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Tai Chi 2: The Lifestyle

Posted by on August 29, 2012

Last time we looked at the practice. This time it’s about the place and the people, about what life was like there on Wu Dang Shan.

First the setting: life there is encased in a sea of mountain tops and valleys, adding to the ambiance in ways only thought possible in movies or imagination:

This was the actual view.

When mist provided a soft layer over this view, the calm and awe was even greater.

Here’s another shot from the platform we practiced on:



I soon found out that our platform was actually the roof of a mountainside shelter that other trainers and students stayed in. My first day there, I heard some commotion over the edge below:

Tai chi landscaping

I broke the ice even before I broke bread, and I did so by jumping below, grabbing a spare shovel, and getting dirty. But even for something as benign (so I assumed) as shoveling, I was taken to task. The trainer down there interrupted my work to show me how it was done. He took the shovel and blurted, “Ha!”–the shovel prepared for battle; “hoo!”–it was thrust into the dirt pile; and “hwa!”–it removed with a load of Earth.

He wasn’t being funny, either. He was serious.

Seeing this devotion to their practice wasn’t all that surprising—-I mean, it was a tai chi school. Just the same, it provided a striking example of taking this ordinary chore and perfecting it. The trainer didn’t think about how to get it done faster or easier, but how to get it done better.

Later in my stay, I took a walk into the valley forest with five others to gather firewood and kindling for the kitchen stove. Along the woodsy trail, bagging a pile of twigs and pine needles was a problem for one young woman because they cut her hands. She remedied the issue by taking two five-foot sticks and using them like giant chopsticks to pinch and lift the pile.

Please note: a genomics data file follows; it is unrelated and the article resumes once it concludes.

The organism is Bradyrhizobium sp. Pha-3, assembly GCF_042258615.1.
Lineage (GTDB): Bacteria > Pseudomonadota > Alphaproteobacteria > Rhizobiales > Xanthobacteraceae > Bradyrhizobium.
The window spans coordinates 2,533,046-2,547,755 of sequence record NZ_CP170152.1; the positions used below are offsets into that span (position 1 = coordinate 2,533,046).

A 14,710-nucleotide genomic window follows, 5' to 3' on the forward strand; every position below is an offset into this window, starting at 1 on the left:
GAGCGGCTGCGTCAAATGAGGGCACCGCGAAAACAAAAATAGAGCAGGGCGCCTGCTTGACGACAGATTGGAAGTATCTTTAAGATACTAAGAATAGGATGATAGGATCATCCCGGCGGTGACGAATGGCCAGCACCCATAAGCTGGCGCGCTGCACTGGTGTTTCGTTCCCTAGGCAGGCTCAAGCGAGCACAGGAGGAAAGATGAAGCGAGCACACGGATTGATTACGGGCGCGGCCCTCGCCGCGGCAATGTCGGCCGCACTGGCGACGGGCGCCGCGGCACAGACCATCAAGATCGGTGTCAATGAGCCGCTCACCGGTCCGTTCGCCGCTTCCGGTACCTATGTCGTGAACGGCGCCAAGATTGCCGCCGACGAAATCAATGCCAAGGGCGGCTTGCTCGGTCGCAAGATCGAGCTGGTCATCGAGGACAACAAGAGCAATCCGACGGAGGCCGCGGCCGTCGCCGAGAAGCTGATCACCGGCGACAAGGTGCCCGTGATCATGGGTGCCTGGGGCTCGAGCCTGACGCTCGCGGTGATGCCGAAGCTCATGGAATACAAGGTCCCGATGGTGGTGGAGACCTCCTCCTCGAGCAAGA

She wasn’t getting too far, though, just as I don’t eating rice with chopsticks. But my fork-using, Western mind noticed two rake-like tools just sitting there. I grabbed them and chivalrously tried to tell her, “allow me”. I bundled the pile of stick salad with my tongs. Then I hoisted large quantities into the bag. She referred to me as being “so clever”. Well, I just eat different, I thought.

As we bundled the logs we gathered, we needed a tight packing to hold them together up the narrow and hilly path. A trainer found vines that worked as string and tied the logs together, but out-jutting branches still had to be snapped off. One was proving to be difficult despite the kung-fu trained kicking the men were attacking it with. I saw a large rock and wedged it under the branch. Like a lever, the force of my undisciplined, less-effective kick was enough to snap it. They were grateful for my “clever”ness once again. I was elated that I could actually be helpful and contribute something.

It quaintly displayed the benefits in store when strengths are offered from different cultures. If even just gathering wood.

After work, we took a break:

Two young boys, the only ones at the school, were always together.

This board game was played by all:

Meanwhile, my shovel trainer stayed relentless:

You may wonder why his shirt is so dirty.

Here’s why:

He had a student stepping on his lower back, forcing those hips into the ground.

I’d also regularly see him do handstands against a building with fists against the concrete. He was pretty intense.

Here’s some footage of our time there:

Each day, we got up at 5:30 and went for a warm-up jog. Then we stretched and started in with the tai chi and kung fu routines. By 8:30, we’d enjoy breakfast–usually an offering of an egg-based dish with potatoes and locally-grown vegetables. Never any coffee. After breakfast, some might squeeze in a quick nap before late-morning practice. Then came lunch and break/nap time; (this is when I got in the best reading of my life, not because of the content–though my book was fine–but because I was so focused from this disciplined lifestyle.) The day wrapped up with the late-afternoon practice.

Sometimes, it was hard for me to stay involved–both as an undisciplined practitioner and as a curious observer.

Sometimes, I just had to watch:


After our final session of the day, we’d have dinner and follow it up with a walk. And after this, it was time for fellowship. I watched the students and trainers socialize and sing while the head master entertained with music:

And others listened on:

Or perhaps even sang:


Singing Video:

From teamwork to quiet reading to martial arts to songs at dusk. These days were incredibly rich. The lifestyle was a lust mixture of intense and serene.

I hope you have an intense, serene week yourself: )  See you next time.


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